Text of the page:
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Why Women Love True Crime Movies

Do not disturb. Tonight, your "FBI friend" will be tuning in to Secrets, deception, and alibi.


My favorite childhood memories include sitting in a circle and taking turns telling a scary story. These engrossing mysteries were frequently discussed in groups for their unexpected intrigue and, in some cases, in exchange for popularity. The same plot lines and characters no longer captivate me, but the adrenaline rush and the enthralling what-happens-next feeling they elicit remain relevant, and what began as a fun sleepover activity has evolved into a hobby that keeps me awake at night.


Why Women Love True Crime Movies. No one loves a good murder mystery more than women and in case you are wondering here is why women love true crime movies.

As a self-proclaimed 'true crime addict' who thrives on the fodder of content like Casefile, Serial Killers, and Bailey Sarian's podcasts, true crime movies, and countless crime TV shows, I believe that our obsession with crime is more than just inquisitive — it can provide us with the agency that we don't always have in real life as females. Call it educational, a genuine desire to correct injustices, or morbid intrigue. Still, our appetite for true crime stories is increasingly apparent on streaming platforms and podcast charts.


Rachel Monroe, a journalist, questions and analyzes our collective attraction to true crime as a genre in her book Savage Appetites. She mentions that when researchers at West Virginia University asked female forensics students what drew them to their field of study, they cited, among other things, "a past experience of trauma." Monroe points out that trauma can be both personal and societal. "Pain doesn't have to be motivational to be a motivating force," she writes in her book. "Something has happened to all of us."



Netflix has become a serial killer encyclopedia, with the streaming giant releasing a new true-crime docuseries seemingly every week. Some of its most binge-worthy series include The Ted Bundy Tapes, Night Stalker, House of Secrets: The Burari Deaths, and The Vanishing at the Cecil Hotel. It made me wonder why females are drawn to true crime television shows, crime films, and even hour-long podcasts. One might believe that we treat real crimes as entertainment, but this is not the case. In these crime films, I—and others—seek validation. Escapism is definitely a factor for me. It absorbs my brain because it takes me away from normalcy. After all, we see ourselves in stories all the time.


I believe this is why women enjoy it so much; it allows them to express their vulnerability and pain. There's this kind of vicarious participation in something horrifying and forbidden, and perhaps for some reason—I'm not sure why—we're drawn to seeing and participating in it, for better or worse.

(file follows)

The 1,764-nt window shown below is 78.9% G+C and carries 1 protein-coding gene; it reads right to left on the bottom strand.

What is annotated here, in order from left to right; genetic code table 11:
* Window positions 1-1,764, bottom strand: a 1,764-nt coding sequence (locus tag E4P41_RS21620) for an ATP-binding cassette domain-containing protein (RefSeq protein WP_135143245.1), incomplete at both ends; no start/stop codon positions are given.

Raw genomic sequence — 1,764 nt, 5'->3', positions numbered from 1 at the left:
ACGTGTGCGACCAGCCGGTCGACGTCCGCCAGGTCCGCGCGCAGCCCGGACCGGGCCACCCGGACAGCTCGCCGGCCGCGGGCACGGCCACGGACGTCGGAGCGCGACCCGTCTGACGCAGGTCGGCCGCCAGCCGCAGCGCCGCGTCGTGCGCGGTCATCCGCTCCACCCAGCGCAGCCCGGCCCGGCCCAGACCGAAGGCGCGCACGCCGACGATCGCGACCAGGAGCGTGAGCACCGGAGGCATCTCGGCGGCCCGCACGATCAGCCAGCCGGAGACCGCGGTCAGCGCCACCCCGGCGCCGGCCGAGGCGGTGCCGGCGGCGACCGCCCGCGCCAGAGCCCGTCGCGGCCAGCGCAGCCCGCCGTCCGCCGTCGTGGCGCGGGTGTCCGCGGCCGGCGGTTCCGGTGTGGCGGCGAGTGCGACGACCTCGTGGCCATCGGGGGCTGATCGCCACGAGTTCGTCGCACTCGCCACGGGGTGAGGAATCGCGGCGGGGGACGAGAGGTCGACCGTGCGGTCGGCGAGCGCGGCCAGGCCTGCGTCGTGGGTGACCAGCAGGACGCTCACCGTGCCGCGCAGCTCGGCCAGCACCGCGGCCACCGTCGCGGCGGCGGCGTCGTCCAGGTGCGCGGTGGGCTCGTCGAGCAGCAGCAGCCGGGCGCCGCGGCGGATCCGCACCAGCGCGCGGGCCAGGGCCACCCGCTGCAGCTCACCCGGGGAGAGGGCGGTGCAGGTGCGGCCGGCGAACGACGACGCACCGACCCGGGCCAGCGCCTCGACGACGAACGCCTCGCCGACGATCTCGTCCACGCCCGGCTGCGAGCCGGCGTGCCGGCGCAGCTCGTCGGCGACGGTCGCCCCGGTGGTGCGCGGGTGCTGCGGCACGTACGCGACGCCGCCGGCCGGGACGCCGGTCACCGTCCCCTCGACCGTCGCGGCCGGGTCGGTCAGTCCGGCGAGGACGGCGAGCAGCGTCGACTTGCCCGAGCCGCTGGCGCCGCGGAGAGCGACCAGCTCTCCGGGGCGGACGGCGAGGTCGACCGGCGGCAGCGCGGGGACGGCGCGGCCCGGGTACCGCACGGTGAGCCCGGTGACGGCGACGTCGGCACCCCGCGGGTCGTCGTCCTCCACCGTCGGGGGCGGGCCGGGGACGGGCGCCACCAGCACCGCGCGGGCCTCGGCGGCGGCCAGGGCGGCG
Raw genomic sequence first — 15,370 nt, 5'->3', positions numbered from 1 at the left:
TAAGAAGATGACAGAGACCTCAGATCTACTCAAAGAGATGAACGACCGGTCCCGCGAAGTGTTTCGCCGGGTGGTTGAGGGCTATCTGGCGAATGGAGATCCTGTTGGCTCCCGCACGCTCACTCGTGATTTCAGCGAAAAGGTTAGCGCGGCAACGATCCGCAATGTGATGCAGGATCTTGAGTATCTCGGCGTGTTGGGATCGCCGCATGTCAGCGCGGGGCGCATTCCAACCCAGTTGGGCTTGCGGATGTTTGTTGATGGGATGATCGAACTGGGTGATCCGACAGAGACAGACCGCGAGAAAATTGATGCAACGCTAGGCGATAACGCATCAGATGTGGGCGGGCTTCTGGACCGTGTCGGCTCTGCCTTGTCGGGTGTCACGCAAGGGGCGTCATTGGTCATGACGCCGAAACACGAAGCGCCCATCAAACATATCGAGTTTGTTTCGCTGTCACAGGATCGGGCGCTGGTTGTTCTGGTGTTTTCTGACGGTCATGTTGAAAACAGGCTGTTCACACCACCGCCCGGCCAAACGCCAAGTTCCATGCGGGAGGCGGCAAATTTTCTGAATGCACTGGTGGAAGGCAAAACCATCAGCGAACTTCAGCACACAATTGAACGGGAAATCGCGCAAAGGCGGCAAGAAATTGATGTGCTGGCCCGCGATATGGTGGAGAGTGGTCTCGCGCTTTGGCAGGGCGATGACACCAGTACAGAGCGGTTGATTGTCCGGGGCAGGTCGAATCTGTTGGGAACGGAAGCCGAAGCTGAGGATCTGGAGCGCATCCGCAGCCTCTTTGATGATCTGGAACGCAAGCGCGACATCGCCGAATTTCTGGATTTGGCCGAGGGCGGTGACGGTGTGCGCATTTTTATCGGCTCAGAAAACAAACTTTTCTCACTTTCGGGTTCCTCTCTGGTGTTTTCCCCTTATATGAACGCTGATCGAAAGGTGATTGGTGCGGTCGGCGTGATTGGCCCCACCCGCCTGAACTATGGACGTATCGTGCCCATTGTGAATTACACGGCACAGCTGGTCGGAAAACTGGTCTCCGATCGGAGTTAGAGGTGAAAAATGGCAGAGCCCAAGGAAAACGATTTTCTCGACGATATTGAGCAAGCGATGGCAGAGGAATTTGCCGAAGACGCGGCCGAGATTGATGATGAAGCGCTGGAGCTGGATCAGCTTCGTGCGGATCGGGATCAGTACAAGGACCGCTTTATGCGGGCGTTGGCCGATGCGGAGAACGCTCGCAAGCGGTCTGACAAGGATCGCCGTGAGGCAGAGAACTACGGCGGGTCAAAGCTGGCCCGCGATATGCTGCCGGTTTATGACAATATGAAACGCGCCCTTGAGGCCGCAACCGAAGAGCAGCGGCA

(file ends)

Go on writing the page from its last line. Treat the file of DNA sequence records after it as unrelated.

Simply put, when women see other women in dangerous situations, they may feel a sense of secondhand relief because they are relieved they are not there and believe they might learn something from watching. The female experience lends itself to an appetite for true crime, and these find themselves in the same murky, subconscious, and hidden realms in which true crime resides.


Of course, as I've read more, I've realized that the reasons women are drawn to true crime are far more complex than the oversimplified notion that women want to learn how to defend themselves by consuming graphic depictions of violent crime. For one thing, both men and women can be victims of violent crime. There are notable examples of female murderers, even serial killers, whose victims were men. Some experts believe women's interest in true crime stems from their higher empathy. This can even sometimes lead to compassion for the devil.



Women with higher levels of empathy may be more interested in the origins of killers and criminals. Who wouldn't want to know what Ted Bundy or the Golden State Killer had in mind when they killed dozens of people?


Another plausible explanation for women's fascination with true crime is that it is one of the few outlets for women to express their aggressive tendencies. Fear and anger in a woman can be mighty. That is the beauty of true crime. No other genre gets to the heart of the nagging feeling that most, if not all, women have - that everything is fine, but it might not be. I could be murdered simply for existing. Many women continue to choose (or are subliminally taught) to conform to traditionally feminine mannerisms and activities, but this does not mean that women are not angry. Perhaps true crime allows women to experience suppressed feelings of rage and fear or a combination of the two.

There's a reason why crime shows like Law & Order and CSI (both of which have a majority female audience) have such long runtimes: we love a good mystery. And because we enjoy playing detective, True-crime docuseries give us a behind-the-scenes look at the legal system and encourage us to examine crime scenes and evidence for ourselves.


This desire to know what happens next and subconsciously reading between the lines outweighed the discomfort and negative feelings associated with watching and listening (and sometimes sleeping) to distressing content. The final observation is that women are willing to endure discomfort and fear to get their true crime fix, even if it doesn't change their reality. It only becomes an emotive safe haven. true crime movies crime movies

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